on such decisions and the resulting emissions. Otherwise, it will be more
                       difficult not only for the public but also for EPA and state and local air
                       quality agencies to ensure companies are complying with the federal NSR
                       program and not increasing emissions in ways that affect localities’ air
                       quality and public health.


                       To better ensure the ability of federal, state, local, and public entities to
Recommendations for    monitor facility emissions and NSR compliance, we recommend that the
Executive Action       EPA Administrator

                  •	   better define what constitutes a “reasonable possibility” that emissions
                       after a facility change will trigger NSR requirements,

                  •	   require that companies maintain documentation on all “reasonable
                       possibility” determinations, and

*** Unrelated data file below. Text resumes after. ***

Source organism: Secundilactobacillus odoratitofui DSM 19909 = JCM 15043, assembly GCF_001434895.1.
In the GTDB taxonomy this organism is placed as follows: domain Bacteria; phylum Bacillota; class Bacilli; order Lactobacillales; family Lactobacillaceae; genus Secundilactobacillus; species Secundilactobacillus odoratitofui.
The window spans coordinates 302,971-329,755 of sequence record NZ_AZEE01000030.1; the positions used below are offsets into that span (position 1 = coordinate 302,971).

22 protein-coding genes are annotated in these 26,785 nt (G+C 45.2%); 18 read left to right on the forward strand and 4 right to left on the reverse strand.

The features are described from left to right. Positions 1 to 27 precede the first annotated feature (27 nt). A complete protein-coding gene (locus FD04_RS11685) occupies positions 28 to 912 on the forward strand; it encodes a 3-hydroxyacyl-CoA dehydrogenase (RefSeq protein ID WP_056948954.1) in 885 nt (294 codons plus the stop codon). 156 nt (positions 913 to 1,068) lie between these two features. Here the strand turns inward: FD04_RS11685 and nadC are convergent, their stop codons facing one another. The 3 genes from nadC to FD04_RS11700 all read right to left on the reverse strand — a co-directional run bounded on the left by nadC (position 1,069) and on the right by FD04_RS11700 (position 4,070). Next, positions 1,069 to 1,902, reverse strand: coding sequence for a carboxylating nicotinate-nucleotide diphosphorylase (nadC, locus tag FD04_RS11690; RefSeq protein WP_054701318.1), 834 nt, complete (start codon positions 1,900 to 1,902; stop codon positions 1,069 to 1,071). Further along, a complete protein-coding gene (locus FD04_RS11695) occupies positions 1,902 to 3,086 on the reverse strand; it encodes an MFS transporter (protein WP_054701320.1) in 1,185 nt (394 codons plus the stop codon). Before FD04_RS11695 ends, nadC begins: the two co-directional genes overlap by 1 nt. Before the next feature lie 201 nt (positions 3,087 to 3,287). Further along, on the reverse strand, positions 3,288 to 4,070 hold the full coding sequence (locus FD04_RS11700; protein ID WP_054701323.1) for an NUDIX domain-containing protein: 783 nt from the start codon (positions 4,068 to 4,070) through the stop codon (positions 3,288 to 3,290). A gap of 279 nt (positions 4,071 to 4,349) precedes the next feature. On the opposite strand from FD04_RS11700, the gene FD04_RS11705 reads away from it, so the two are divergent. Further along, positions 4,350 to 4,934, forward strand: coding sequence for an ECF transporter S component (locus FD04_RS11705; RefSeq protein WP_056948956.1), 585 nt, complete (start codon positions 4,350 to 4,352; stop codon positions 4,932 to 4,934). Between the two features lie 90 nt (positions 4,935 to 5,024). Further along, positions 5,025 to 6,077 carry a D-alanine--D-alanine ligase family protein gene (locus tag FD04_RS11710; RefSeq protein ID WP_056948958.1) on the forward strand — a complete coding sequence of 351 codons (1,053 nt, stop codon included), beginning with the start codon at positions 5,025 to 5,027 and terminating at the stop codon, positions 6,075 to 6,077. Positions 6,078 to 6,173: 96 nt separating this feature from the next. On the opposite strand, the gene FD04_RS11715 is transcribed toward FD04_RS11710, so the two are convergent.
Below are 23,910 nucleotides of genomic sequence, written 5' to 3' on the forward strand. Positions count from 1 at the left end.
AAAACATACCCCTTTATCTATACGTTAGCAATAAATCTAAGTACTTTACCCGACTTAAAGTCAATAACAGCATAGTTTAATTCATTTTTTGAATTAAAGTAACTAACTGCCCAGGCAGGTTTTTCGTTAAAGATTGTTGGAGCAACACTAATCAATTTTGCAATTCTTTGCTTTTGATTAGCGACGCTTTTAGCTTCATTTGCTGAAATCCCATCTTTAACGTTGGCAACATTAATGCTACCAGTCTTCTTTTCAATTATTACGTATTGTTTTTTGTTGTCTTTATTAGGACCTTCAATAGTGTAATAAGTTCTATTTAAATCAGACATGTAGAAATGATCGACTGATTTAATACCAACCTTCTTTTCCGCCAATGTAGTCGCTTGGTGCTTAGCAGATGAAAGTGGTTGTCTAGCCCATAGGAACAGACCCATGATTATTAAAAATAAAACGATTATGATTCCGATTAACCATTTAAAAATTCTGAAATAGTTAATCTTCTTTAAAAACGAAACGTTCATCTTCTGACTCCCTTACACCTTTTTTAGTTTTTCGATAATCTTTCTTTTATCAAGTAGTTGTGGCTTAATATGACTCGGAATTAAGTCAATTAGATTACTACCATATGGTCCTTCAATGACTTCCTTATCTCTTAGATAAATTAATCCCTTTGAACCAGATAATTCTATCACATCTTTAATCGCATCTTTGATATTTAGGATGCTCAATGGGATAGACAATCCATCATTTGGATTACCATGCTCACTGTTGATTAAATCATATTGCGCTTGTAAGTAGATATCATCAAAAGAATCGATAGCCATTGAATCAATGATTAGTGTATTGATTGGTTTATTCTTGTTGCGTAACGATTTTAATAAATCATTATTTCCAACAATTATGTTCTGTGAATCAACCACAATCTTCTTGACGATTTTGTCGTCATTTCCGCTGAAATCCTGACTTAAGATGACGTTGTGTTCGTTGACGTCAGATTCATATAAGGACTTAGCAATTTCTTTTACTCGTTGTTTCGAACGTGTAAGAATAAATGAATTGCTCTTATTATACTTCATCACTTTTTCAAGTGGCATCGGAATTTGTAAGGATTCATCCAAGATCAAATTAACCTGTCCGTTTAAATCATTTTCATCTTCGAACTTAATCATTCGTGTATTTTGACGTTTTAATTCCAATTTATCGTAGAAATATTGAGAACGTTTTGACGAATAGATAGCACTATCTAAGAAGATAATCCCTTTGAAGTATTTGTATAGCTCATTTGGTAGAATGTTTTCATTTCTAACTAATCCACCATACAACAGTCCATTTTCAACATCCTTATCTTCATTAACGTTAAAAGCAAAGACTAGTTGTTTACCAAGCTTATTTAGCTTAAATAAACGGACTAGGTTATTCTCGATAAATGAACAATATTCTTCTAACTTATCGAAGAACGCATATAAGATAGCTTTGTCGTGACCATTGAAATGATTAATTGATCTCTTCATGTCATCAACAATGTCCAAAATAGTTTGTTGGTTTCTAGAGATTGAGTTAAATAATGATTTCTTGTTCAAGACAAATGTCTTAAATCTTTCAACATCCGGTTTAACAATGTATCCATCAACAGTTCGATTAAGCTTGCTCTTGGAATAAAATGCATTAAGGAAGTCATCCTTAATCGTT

•    determine, with state and local air quality agencies, how to ensure public
                       access to company’s on-site information on facility changes and emissions.


                       We provided DOJ and EPA with an opportunity to review and comment on
Agency Comments        a draft of this report. We subsequently received comments from both
                       agencies. DOJ advised that it could not address the accuracy of, or
                       otherwise comment on, the statements of EPA officials contained in the
                       report. The agency did not address or comment on those portions of the
                       report concerning public access to emissions data that GAO discussed
                       exclusively with EPA. DOJ also advised that its position on the final and
                       proposed regulations discussed in the report are contained in its legal
                       filings in the power plant cases, and GAO was provided with a copy of
                       those filings. Since EPA’s December 2002 announcement of the final and
                       proposed NSR rule changes, DOJ stated that it has continued to prosecute
                       these cases vigorously and has also achieved settlements with four